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24 States Contest Texas Judge’s Ruling Against Title X Family Planning Program

The coalition urges the court to block the Texas ruling that threatens the Title X family planning program and medication abortion access, arguing it would worsen health disparities and impede reproductive care access.

A coalition of 24 states united to appeal a Texas judge’s ruling that could essentially withhold medication abortion pills nationwide and jeopardize reproductive care access under the Title X family planning program.

Texas federal judge, Matthew J. Kacsmaryk, issued a final judgment in December, deeming the Department of Health and Human Services (HHS) Title X family planning program rule as exceeding the HHS secretary's authority and violating constitutional rights. While the impact of this ruling is uncertain, it appears that, for now, government officials running the Title X program cannot require providers to protect the confidentiality of minor clients throughout the country.

The presiding judge, Kacsmaryk, also oversaw the case ordering the Food and Drug Administration (FDA) to halt the 23-year-old approval of mifepristone for medication abortion use. However, the Supreme Court temporarily blocked it on April 21 after the Biden administration requested a federal appeals court to intervene.

In their amicus brief supporting the Biden administration and Title X, the coalition of states urged the US Court of Appeals for the Fifth Circuit to protect privacy in family planning decisions, emphasizing that imposing restrictions on the Title X program would hinder access to reproductive care for vulnerable youths.

Title X program provides funding to states, enabling them to offer affordable reproductive healthcare services, as mentioned in the amicus brief.

These clinics not only provide reproductive healthcare services but also offer preventive screenings to patients, such as cervical and breast cancer screenings. In 2021, 324,536 women received cervical cancer screenings at Title X clinics, and 364,731 received breast cancer screenings.

The coalition also mentioned that the judge's ruling eliminating confidentiality protections for adolescents in Texas could discourage teenage patients from seeking contraceptives and family planning services without parental consent, jeopardizing the Title X program's mission to provide confidential medical care to millions of Americans.  

In the lawsuit, the state attorneys general warned that this could lead to sexually active adolescents forgoing medical care due to a lack of guaranteed confidentiality, with severe and devastating consequences for teenage patients, who comprise over one-third of Title X patients.

The states argued that Title X-funded confidential family planning services are crucial in achieving Congress's goal of reducing healthcare barriers, specifically among adolescents who experience high rates of teenage pregnancy, sexually transmitted infections, and other health issues.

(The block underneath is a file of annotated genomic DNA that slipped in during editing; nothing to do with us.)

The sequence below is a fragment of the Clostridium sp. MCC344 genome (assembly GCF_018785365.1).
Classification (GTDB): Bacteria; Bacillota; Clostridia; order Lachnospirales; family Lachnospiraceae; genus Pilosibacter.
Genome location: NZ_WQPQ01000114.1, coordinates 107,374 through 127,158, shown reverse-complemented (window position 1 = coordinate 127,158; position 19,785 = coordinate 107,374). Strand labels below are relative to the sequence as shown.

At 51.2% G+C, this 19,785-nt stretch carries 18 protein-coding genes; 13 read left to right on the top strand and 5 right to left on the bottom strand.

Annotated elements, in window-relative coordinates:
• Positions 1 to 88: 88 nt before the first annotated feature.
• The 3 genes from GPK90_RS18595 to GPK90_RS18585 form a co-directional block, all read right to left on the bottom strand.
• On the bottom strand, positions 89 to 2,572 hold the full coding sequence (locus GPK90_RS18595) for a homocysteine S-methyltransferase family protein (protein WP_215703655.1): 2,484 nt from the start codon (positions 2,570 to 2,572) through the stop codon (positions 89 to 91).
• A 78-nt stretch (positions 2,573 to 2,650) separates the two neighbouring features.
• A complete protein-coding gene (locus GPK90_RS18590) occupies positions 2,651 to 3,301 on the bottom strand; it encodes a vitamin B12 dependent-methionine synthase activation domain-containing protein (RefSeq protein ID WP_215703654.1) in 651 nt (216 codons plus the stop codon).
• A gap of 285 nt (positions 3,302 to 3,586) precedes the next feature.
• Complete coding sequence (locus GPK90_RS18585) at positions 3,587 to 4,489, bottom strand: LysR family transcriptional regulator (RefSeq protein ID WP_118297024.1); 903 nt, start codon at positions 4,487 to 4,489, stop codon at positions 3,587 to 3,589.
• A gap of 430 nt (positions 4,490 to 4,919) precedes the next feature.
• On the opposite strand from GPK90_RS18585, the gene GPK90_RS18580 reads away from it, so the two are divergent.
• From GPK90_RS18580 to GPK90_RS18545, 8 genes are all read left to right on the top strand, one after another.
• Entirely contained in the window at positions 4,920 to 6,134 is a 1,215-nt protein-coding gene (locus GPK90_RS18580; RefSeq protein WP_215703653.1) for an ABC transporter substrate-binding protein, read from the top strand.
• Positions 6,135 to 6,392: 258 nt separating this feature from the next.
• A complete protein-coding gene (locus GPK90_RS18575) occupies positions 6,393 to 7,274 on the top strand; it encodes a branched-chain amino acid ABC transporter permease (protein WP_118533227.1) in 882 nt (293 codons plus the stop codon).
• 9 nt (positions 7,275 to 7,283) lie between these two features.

Confidentiality laws enable patients to discuss sensitive topics that impact their health and well-being; removing such laws can significantly affect the patient-provider relationship, the state attorneys general posited.

“Limiting access to health care services relied upon by some of our most vulnerable populations will only increase health disparities and risks to patients,” Kwame Raoul¸ Illinois Attorney General, a representing member of the coalition, said. “Title X has provided care to millions of Americans, and I will continue to fight to ensure patients have access to the health care they need.”

In filing the brief, Attorney General Kaul is joined by the attorneys general of Arizona, California, Colorado, Connecticut, Delaware, Hawaii, Illinois, Maine, Maryland, Massachusetts, Michigan, Minnesota, Nevada, New Jersey, New Mexico, New York, North Carolina, Oregon, Pennsylvania, Rhode Island, Vermont, Washington, and the District of Columbia.

In a separate amicus brief, the coalition also encouraged the protection of medication abortions, highlighting the overwhelming medical consensus that supports the FDA's approval of mifepristone for medication abortion, which has been in place for over two decades.

Upholding the court order limiting access to safe medication for first-trimester abortions could result in higher medical costs and increased health risks, potentially forcing individuals into more invasive and risky procedures, the coalition wrote.
Studies have indicated that statewide abortion bans can lead to clinicians and pharmacists limiting access to drugs that treat chronic conditions that mostly impact women. These medications are also used for medication abortion.

“Restricting access to reproductive care endangers people’s health and safety,” Rob Bonta, California Attorney General said. “Mifepristone is an exceedingly safe and effective medication that saves lives and empowers vulnerable communities. The FDA’s decades-old approval of its use was based on scientific research and data — unlike the recent attacks on it, which are fueled by empty rhetoric and partisan claims.”

“I urge the court to heed our call and reverse the Texas court’s dangerous and irresponsible decision,” Bonta continued. “As some try to roll back reproductive freedoms across the nation, California and its partners will continue to fight for more rights, more liberties, and more access to healthcare for all.”

Rollbacks in mifepristone prescribing may also deepen healthcare disparities, especially for underserved groups such as people of color, low-income individuals, people with disabilities, and LGBTQ individuals.

While the US Supreme Court has temporarily prevented any limitation of access to mifepristone, oral arguments for the underlying case are set to be heard by the Fifth Circuit on May 17, 2023. 

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